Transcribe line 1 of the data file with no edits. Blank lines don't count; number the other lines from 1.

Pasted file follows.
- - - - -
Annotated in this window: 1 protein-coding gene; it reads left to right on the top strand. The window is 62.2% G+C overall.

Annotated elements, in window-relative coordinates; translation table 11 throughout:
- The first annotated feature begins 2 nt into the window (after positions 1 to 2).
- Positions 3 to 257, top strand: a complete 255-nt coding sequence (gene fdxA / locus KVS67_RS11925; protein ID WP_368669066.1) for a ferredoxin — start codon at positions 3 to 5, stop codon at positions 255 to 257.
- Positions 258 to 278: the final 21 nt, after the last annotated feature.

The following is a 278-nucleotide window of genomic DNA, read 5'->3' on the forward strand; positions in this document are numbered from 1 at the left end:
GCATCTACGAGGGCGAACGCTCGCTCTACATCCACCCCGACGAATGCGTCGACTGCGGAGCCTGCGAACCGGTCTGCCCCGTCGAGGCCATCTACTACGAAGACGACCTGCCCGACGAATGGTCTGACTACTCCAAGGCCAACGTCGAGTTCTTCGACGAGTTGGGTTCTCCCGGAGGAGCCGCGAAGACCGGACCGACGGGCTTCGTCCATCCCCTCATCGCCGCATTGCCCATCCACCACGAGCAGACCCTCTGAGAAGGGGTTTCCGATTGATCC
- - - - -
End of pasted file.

Annotated in this window: 1 protein-coding gene; it reads left to right on the top strand. The window is 62.2% G+C overall.